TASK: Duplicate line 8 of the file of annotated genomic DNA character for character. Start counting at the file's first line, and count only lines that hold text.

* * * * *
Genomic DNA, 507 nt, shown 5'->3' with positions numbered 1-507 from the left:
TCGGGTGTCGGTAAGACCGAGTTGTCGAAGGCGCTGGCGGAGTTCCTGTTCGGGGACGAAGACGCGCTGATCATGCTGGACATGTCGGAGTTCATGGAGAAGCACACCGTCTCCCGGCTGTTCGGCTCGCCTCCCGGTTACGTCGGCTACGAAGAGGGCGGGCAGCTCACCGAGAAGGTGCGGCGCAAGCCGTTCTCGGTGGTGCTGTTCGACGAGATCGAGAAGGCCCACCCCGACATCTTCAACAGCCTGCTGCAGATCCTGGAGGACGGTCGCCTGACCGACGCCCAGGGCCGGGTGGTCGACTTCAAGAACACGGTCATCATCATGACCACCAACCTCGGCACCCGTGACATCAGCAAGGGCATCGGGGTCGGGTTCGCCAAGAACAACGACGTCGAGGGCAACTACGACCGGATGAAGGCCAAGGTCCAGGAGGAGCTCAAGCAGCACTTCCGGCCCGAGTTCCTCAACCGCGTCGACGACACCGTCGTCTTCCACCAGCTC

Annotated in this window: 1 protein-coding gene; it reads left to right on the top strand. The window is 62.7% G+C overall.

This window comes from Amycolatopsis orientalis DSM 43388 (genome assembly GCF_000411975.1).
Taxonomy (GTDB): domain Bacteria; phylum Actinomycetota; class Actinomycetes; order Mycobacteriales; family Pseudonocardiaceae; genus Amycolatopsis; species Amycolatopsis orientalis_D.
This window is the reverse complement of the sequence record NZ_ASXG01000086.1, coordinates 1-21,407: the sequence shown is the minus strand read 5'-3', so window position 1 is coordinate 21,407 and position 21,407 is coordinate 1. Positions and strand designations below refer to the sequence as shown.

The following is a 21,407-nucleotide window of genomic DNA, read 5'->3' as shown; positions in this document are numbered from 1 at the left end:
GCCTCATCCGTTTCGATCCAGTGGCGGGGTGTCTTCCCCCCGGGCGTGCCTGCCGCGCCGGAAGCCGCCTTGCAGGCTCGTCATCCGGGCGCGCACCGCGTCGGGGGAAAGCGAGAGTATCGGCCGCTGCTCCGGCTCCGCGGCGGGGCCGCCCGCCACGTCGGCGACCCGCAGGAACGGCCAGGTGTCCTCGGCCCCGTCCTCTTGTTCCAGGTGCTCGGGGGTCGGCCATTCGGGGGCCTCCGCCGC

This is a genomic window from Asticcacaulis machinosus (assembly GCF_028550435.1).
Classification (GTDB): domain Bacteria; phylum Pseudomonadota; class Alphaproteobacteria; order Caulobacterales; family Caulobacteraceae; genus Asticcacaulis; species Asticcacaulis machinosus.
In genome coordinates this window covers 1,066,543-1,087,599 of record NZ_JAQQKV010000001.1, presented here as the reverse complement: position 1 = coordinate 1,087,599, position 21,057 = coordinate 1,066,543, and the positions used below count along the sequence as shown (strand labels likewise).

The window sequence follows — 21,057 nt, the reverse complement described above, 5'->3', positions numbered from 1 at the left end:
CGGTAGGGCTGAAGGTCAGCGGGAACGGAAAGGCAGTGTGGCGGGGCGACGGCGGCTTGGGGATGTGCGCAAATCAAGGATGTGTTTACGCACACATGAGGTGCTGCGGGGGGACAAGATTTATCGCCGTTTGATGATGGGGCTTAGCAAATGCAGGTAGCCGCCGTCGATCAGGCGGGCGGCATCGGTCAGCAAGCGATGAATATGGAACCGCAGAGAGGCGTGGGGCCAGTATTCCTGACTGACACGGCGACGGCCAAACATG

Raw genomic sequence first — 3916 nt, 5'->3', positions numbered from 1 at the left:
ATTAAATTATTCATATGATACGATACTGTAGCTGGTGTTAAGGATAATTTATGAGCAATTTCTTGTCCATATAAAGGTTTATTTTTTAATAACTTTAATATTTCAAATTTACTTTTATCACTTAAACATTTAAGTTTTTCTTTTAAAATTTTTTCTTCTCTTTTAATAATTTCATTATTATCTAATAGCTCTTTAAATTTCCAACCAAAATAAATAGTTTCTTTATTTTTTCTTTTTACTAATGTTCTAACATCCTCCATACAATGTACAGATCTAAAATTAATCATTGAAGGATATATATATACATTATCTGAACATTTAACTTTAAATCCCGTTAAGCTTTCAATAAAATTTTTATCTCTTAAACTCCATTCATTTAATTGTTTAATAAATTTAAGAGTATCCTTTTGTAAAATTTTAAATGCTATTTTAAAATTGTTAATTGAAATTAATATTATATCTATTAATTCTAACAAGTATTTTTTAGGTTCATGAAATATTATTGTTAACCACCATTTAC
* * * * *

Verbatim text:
GCCTCATCCGTTTCGATCCAGTGGCGGGGTGTCTTCCCCCCGGGCGTGCCTGCCGCGCCGGAAGCCGCCTTGCAGGCTCGTCATCCGGGCGCGCACCGCGTCGGGGGAAAGCGAGAGTATCGGCCGCTGCTCCGGCTCCGCGGCGGGGCCGCCCGCCACGTCGGCGACCCGCAGGAACGGCCAGGTGTCCTCGGCCCCGTCCTCTTGTTCCAGGTGCTCGGGGGTCGGCCATTCGGGGGCCTCCGCCGC